Which incidents in the Vietnam portion of the book are factual, which pure fiction?
As usual in this sort of thing, the writing was a hybridizing process. Paxton’s last firefight never happened as such, but all the building blocks, all the combat techniques Paxton uses to call in supporting fires, treat the wounded and set up the helicopter extraction, for example — all that really happened in a cumulative way. It’s a kind of mix-and-match construct designed to deliberately put Paxton in the no-give environment of combat.
Chuck Paxton reminds me of so many Vietnam veterans I have known and read about. Even his homeless wandering feels real. Is he based on someone who really lived?
Again, no one particular guy, but an amalgam of vets who have shared their experiences with me or vets I’ve read about. Plus the imaginative side: here’s this guy I’ve assembled — if I put him in this situation, how will he react? A few times, he surprised me after I started writing a situation — like shoving the drunk off the top of the bleachers at the high school football game and then coolly walking away. But that’s who Paxton is.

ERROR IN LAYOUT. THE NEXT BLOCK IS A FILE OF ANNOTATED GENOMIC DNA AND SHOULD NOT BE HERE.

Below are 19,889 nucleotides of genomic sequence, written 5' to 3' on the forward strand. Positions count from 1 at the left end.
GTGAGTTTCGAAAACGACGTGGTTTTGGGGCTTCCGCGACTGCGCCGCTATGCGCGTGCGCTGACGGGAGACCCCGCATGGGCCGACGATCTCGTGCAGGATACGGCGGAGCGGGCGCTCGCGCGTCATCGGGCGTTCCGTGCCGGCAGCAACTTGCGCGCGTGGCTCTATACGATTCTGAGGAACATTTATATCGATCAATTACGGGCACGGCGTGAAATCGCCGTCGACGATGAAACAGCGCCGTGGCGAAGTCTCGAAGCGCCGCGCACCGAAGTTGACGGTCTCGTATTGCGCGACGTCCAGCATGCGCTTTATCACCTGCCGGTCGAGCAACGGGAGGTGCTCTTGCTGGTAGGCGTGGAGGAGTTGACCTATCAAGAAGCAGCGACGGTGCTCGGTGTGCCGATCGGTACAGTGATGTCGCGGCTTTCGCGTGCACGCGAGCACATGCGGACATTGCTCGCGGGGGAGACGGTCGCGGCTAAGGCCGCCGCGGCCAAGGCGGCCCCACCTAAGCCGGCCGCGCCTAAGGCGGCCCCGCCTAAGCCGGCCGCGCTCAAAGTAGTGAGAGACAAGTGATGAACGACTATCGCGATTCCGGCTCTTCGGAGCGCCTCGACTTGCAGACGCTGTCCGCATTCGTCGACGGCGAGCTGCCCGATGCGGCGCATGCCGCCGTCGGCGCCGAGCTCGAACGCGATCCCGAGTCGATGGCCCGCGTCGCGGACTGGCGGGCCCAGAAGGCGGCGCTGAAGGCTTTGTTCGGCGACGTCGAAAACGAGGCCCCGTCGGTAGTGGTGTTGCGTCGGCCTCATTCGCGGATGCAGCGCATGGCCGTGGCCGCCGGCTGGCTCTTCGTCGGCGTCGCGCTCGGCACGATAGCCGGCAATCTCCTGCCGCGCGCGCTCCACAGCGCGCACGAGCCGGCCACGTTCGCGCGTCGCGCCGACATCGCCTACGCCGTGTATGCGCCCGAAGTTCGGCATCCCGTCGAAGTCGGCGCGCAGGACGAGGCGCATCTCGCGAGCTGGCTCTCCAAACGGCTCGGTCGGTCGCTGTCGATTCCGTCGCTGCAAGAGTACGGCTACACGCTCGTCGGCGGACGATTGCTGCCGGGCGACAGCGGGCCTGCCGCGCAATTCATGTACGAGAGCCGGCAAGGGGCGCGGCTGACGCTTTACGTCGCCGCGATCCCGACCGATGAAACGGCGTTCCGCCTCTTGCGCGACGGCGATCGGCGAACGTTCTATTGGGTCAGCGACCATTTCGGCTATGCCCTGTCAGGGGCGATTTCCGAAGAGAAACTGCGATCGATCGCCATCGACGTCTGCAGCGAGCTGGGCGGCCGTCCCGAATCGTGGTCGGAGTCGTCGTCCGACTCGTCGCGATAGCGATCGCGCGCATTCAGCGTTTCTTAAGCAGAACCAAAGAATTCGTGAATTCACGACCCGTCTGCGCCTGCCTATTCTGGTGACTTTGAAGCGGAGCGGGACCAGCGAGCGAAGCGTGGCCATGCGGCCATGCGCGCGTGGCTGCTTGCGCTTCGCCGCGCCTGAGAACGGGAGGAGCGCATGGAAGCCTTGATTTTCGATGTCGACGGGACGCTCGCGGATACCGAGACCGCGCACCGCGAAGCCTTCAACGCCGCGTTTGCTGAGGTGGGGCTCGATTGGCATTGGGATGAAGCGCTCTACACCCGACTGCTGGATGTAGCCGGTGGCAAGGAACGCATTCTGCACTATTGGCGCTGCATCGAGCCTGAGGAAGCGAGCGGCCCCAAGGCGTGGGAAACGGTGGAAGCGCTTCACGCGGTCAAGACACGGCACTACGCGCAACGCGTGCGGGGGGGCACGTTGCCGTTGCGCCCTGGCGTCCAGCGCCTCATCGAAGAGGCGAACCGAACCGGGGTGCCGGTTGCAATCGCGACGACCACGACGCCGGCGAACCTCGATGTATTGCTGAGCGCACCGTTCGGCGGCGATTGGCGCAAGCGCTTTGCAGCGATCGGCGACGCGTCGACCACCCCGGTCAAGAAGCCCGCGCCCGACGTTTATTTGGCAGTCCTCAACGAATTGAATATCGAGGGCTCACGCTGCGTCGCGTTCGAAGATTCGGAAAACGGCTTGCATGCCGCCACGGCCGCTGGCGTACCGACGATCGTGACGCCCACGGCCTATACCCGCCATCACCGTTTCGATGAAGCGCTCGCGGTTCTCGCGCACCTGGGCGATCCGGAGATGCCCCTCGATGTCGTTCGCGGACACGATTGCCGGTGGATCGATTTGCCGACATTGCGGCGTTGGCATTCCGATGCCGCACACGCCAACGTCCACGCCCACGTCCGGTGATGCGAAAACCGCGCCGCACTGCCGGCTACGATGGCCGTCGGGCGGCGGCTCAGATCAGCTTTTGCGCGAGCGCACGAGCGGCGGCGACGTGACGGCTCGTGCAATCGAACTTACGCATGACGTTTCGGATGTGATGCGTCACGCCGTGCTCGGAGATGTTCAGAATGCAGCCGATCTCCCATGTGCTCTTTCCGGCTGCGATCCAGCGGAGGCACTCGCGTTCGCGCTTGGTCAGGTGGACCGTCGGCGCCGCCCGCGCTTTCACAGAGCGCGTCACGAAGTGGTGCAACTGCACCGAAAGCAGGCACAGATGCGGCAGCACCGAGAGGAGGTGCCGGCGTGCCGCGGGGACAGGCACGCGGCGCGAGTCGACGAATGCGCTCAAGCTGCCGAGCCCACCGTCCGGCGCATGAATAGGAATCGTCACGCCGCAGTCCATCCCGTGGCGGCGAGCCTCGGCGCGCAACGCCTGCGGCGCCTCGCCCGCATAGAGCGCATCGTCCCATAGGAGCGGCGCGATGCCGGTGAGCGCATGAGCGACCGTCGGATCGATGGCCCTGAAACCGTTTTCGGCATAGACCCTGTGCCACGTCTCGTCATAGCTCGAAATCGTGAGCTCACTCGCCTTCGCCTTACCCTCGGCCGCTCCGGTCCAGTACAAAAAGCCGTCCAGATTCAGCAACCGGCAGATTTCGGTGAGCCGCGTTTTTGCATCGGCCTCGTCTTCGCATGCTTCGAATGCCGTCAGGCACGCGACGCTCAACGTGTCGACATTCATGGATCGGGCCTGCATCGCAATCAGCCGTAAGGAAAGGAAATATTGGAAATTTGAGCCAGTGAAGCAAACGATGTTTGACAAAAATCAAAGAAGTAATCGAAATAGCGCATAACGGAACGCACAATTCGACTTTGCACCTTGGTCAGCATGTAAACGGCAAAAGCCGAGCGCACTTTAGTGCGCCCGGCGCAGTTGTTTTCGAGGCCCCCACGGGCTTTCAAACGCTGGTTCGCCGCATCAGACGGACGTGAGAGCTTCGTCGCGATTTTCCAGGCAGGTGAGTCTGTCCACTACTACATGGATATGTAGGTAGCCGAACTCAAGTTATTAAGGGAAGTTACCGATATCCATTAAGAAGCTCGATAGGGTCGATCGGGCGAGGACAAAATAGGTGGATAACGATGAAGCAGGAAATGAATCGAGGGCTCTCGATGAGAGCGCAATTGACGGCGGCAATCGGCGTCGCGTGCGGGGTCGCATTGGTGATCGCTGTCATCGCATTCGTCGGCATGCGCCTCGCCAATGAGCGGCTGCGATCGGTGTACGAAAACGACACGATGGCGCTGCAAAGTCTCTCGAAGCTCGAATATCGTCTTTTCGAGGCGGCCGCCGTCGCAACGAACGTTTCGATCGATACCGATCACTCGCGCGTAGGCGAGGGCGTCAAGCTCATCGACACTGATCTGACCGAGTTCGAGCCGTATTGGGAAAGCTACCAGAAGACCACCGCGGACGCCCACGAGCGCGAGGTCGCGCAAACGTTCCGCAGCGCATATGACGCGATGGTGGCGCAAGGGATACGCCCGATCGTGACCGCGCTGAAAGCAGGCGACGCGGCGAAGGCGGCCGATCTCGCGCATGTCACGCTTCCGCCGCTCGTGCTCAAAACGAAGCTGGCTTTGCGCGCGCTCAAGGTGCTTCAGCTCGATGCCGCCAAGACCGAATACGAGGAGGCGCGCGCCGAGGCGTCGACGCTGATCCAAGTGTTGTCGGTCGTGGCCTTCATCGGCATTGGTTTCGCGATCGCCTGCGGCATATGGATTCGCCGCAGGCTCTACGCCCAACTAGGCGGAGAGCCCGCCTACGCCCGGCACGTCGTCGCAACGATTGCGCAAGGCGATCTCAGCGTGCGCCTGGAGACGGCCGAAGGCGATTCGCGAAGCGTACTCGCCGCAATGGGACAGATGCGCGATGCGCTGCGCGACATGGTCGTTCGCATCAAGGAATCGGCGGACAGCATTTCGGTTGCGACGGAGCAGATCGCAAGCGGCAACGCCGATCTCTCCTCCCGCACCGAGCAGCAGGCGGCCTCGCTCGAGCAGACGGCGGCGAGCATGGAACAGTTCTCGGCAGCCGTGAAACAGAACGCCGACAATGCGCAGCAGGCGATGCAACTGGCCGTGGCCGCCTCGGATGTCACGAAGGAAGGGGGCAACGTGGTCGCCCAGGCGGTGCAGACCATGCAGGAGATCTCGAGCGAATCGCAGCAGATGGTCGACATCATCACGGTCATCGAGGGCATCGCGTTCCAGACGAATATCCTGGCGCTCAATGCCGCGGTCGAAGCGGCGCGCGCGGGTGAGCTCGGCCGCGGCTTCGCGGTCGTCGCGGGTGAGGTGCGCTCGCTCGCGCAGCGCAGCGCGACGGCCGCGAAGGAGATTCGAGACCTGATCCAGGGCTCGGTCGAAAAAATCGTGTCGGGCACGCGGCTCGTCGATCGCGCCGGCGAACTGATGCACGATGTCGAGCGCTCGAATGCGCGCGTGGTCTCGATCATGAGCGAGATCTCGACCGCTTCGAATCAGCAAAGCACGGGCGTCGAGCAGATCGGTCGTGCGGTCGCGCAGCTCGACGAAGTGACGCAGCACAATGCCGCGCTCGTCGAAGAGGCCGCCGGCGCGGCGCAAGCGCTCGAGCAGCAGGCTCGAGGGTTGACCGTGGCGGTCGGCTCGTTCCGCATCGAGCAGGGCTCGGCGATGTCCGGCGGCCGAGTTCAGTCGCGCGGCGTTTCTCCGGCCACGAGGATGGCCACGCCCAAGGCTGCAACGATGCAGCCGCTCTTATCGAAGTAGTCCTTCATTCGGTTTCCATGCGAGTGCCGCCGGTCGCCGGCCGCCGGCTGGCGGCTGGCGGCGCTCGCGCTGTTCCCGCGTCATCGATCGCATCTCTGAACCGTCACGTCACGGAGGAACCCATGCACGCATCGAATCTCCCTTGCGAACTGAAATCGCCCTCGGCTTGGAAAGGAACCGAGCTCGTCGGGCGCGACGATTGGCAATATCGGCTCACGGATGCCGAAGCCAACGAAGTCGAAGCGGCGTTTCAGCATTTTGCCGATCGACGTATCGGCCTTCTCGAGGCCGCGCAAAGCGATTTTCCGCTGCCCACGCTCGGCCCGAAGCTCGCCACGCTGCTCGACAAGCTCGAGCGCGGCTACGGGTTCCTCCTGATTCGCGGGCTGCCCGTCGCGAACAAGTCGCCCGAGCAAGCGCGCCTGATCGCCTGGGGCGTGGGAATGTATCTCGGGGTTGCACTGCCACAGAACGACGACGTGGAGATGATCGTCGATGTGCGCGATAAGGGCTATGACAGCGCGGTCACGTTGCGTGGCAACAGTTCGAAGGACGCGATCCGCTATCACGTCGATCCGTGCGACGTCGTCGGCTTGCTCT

I admire your ability and willingness to describe the love between men who have served together in combat. In my experience, it’s a bond stronger than that between husband and wife. What’s your understanding of how it comes to exist?